In reality I think black friday will never become a nationally recognized holiday because it wouldn’t make much of a difference. The stores are still open and many offices are closed anyway so a federal holiday would not change much and would probably only make this day more crazy. As I said, in this economy people are going to do whatever they can to get ahead and save a little extra and still get that incredible holiday gift. Regardless of whether it is the thought that counts or not people in this time period do not care. Times are changing and family sit downs are now being over taken by that new 46 inch TV.

  7. bmauto21 Says:

    When going home for thanksgiving this break, me and my friends have a tradition of after thanksgiving dinner with our respective family members, that we have a sleepover and wake up really early for black friday. Our country decides to advertise black friday sales at the beginning of november and for 3 and a half weeks all we hear about are the magnificent sales. The country has dumbed down a very important holiday and overshadows it with the fact that you can get a 60 inch television for $100.
    At every thanksgiving dinner before we eat, my family discusses what we are thankful for before we eat. Then the following day, me, along with all of america head to the mall. It has gotten so serious that people have died being trampled on during a store opening on black friday. It has gotten so out of hand that stores begin black friday at 10pm on thursday.
    Thanksgiving is bout remembering how thankful we all should be but rather its about where we are all going the following day. Consumerism has taken over America. It clogs our streets, stores, homes, and televisions in order to get us fixated on the fact that we have to buy now because these deals are unbelievably good. I think that most Americans now see Black Friday as a part of Thanksgiving while some may only care about Black Friday, rather than spending time with their families.

  8. benhenri Says:

    I believe that Black Friday is not legitimate. Personally, my family and I have never gone shopping on Black Friday. Like Jordan Wylle, I too think that stores are deceiving consumers with discounts that are, in actuality, quite minimal and for only a small number of products, anyway. In fact, I think there is only a single advantage of Black Friday and that has come about recently only due to our current economic downturn. In this economic crisis, consumers on Black Friday are actually really assisting our economy and at least attempting to help stabilize it. But, even so, our economy can be helped in November solely by consumers preparing for their Thanksgiving dinners. Plus, Christmas, a huge consumer holiday that can also help to boost our economy, is only one month away. Black Friday is just terrible and unnecessary. As chadmach and Jordan Wylle mentioned, shoppers on Black Friday are incredibly rude and, sometimes, violent and deadly. In 2008, a man was murdered in Walmart by a stampede of shoppers. And, there was another incident in Palm Desert, CA where two men shot and killed each other in front of their children. In fact, there is even a website, http://www.ranker.com/list/13-most-brutal-black-friday-injuries-and-deaths/john-barryman, based solely on violent injuries and deaths that have occurred on Black Friday. Most importantly, Black Friday further divides our country socially. Those who are of a lower socioeconomic status have more of an incentive to shop on Black Friday and receive these so-called “great” deals because, to them, less of their livelihood would be lost buying a product they needed or wanted than if they had bought that same product at its full price while those of a higher socioeconomic standing would not be affected as much if they waited to buy the product at its full price. Lastly, Christmas already overpowers and, thereby, diminishes the value of Thanksgiving. Christmas lights are already on the trees and Christmas songs are already playing on the radio by the time Thanksgiving comes. And, if Black Friday is further promoted and strengthened, it too will overpower Thanksgiving and undermine its worth. Then, soon enough, Thanksgiving may no longer be celebrated by families at all.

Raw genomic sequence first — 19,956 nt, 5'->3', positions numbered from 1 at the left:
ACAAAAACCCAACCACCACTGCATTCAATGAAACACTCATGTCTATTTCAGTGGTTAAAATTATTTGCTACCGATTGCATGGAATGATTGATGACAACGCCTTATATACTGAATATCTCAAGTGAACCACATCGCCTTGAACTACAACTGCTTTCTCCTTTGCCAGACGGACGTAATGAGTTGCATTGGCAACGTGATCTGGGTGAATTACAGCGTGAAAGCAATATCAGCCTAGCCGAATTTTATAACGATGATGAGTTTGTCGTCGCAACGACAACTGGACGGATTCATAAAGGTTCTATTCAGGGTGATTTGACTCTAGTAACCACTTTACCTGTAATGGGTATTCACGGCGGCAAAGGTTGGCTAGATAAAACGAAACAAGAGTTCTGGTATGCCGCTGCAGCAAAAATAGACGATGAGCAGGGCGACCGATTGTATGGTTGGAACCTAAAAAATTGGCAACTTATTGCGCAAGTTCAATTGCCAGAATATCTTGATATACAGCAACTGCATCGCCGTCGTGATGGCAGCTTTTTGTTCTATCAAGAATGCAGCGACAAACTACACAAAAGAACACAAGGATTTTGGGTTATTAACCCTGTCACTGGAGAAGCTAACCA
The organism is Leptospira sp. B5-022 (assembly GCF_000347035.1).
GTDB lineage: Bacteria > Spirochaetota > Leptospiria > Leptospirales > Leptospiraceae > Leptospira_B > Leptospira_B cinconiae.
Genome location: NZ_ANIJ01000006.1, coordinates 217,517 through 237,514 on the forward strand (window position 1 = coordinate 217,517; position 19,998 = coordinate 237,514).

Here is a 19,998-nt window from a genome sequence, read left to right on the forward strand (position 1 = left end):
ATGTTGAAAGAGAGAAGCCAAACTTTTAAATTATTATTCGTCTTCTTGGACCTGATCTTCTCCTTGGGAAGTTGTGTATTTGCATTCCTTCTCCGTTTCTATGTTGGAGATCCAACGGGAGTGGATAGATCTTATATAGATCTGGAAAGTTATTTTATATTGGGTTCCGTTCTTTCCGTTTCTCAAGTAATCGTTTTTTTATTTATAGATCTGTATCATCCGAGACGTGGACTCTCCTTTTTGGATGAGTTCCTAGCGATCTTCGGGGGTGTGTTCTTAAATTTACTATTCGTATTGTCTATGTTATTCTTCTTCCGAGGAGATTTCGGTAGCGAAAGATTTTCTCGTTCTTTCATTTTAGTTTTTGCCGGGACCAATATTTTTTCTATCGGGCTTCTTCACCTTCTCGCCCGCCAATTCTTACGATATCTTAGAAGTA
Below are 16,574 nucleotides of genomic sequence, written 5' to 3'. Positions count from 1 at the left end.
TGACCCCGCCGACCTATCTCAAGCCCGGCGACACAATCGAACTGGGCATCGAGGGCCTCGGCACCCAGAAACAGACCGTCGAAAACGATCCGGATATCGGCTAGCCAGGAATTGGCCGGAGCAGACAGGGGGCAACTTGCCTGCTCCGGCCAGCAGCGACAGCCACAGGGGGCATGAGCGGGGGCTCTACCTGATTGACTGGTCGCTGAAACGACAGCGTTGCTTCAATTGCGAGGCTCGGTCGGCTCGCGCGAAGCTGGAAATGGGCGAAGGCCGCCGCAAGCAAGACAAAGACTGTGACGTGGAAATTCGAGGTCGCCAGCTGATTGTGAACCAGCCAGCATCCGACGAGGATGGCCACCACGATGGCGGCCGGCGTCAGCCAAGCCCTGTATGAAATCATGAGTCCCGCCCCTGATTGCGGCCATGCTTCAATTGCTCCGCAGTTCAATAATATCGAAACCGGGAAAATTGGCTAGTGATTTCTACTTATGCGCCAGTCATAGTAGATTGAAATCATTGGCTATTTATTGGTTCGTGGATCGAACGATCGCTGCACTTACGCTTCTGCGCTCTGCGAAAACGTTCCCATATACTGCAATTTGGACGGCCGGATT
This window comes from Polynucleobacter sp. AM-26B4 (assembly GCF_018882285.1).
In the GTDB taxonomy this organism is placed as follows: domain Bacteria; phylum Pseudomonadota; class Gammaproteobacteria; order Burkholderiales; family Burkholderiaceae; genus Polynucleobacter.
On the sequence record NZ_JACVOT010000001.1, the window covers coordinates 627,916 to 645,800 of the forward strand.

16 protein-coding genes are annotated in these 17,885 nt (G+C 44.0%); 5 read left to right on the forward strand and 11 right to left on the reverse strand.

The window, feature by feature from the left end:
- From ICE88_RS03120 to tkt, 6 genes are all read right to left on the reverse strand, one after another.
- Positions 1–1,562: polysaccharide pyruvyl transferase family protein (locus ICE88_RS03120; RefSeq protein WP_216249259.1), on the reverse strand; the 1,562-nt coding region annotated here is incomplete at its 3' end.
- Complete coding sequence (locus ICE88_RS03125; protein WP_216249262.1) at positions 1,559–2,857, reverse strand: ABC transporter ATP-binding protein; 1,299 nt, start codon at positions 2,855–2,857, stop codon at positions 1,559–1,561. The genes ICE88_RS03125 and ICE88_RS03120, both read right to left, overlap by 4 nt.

9. JustinMandeltort Says:

    Black Friday has more and more over the years taken away from Thanksgiving. This though makes sense to me, as it should make sense for all. Everybody is about getting gifts for the holidays, for kids, for parents for relatives and for friends. In this economy, things are very expensive and along with that people these days don’t have the same kind of money to throw on gifts. When a kid tells his mother that he wants an Xbox 360 for christmas, his mother is going do whatever she can to do it. This gift might not fit into her budge on a regular day at best buy or at target or wherever. On black friday she can get this gift that would make her kids’ year for a hundred dollars off, she is going to get up however early and wait on endless lines to do this. Black Friday results in crime, violence in craziness, but at the bottom of it all its mostly people trying to get gifts that they normally couldn’t afford for the people they love. Thanksgiving is still thanksgiving, maybe people don’t talk about it as much as they do, but families and friends and loved ones are still gathering and coming together on thanksgiving. Maybe in the media black friday is all the talk, but who really even cares if you get to see your family and spend a day watching football and eating turkey with them.